NYC - Opinion: A different vision for flood protection on the West Side
MARCH 5, 2023 -- The U.S. Army Corps of Engineers recently released a preliminary flood control plan for Manhattan’s West Side waterfront in Hudson River Park between Battery Park City and W. 34th Street. Their simplistic approach to resiliency is to build a 12-foot-high concrete wall along 3 miles of the waterfront — in the Hudson River Park.
The proposed wall would displace the busiest bike path in America, diminish public use and enjoyment of a $1 billion public park visited by 17 million people a year, impede public access to the river, increase air and noise pollution and block views of the river. It would significantly impact the desirability of the park, undermine the quality of life in adjacent neighborhoods, and erode the value of adjacent real estate and the city’s tax base.
Let’s take a look back at another West Side waterfront project. In 1985, after an 11-year legal battle forced the withdrawal of a U.S. Army Corps Westway permit for an interstate highway buried under 236 acres of landfill in the Hudson River, the governor and mayor established a unique city/state task force. That body brought together agency commissioners and local elected officials, along with community, environmental, business and civic stakeholders to craft a new vision for the West Side waterfront.
Their recommendations were visionary — build a surface-level boulevard and turn the waterfront into a world-class maritime park. The Hudson River Park transformed a dangerous and deteriorating waterfront, preserved the priceless Hudson estuary, made adjacent neighborhoods more livable, increased tourism, created jobs and enhanced the city’s tax base. That progress, and the continued vitality of adjacent West Side neighborhoods, will be undermined by the Army Corps’ current proposal.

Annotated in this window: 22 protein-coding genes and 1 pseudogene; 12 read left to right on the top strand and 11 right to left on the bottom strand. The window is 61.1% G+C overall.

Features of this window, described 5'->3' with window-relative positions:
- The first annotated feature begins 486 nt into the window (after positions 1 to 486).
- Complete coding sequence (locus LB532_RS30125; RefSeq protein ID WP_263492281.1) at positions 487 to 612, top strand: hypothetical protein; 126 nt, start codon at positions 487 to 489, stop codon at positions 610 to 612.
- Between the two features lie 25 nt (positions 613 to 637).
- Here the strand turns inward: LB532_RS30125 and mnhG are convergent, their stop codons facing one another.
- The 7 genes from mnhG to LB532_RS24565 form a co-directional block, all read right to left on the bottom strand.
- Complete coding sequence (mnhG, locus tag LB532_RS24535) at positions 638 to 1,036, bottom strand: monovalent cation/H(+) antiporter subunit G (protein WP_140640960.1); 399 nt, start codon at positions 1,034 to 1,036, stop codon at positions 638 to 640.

In response, the Hudson River Park Advisory Council voted unanimously, on Feb. 13, to request that the governor and mayor establish a new city/state task force to coordinate public infrastructure investments in order to prevent coastal flooding, protect the Hudson River Park, and redesign Route 9A to meet changing transportation needs without impacting traffic congestion.
There are physical, environmental and economic benefits to crafting a new vision that will enable the West Side waterfront to adapt and thrive for the remainder of this century.
The opportunity is unique because three public infrastructure projects could be critical to the future of the park, the estuary and adjacent West Side communities. There has been billions of dollars in public and private investment in the park and in adjacent communities. Coordinating the planning and implementation of major public infrastructure improvements is critical to protecting the benefits that the Hudson River Park has created. Fortunately, new state and federal funding is available to help accomplish these goals.
Start in the estuary
West Side resiliency should include both in-water and shore-based measures. Given that 70 percent of the Hudson River Park is water, mitigating the impact of tidal surges should start in the park’s estuarine sanctuary. Existing natural systems must be preserved as we initiate innovative environmental interventions, such as expanding the current oyster restoration initiative, ecological enhancement of near-shore environments, and wrapping pier piles and surfacing the bulkhead with materials that encourage and support the growth of marine and terrestrial flora and fauna.
The Army Corps regulates all construction in the waterway while the state Department of Environmental Conservation oversees the estuarine sanctuary. In 2018, the governor supported a $135 million estuarine research, restoration and protection plan recommended by the Hudson River Foundation. Roughly $35 million is being spent for new shoreline habitat at Gansevoort Peninsula, ecological improvements at Pier 26, oyster restoration and the design of the estuarium in Tribeca.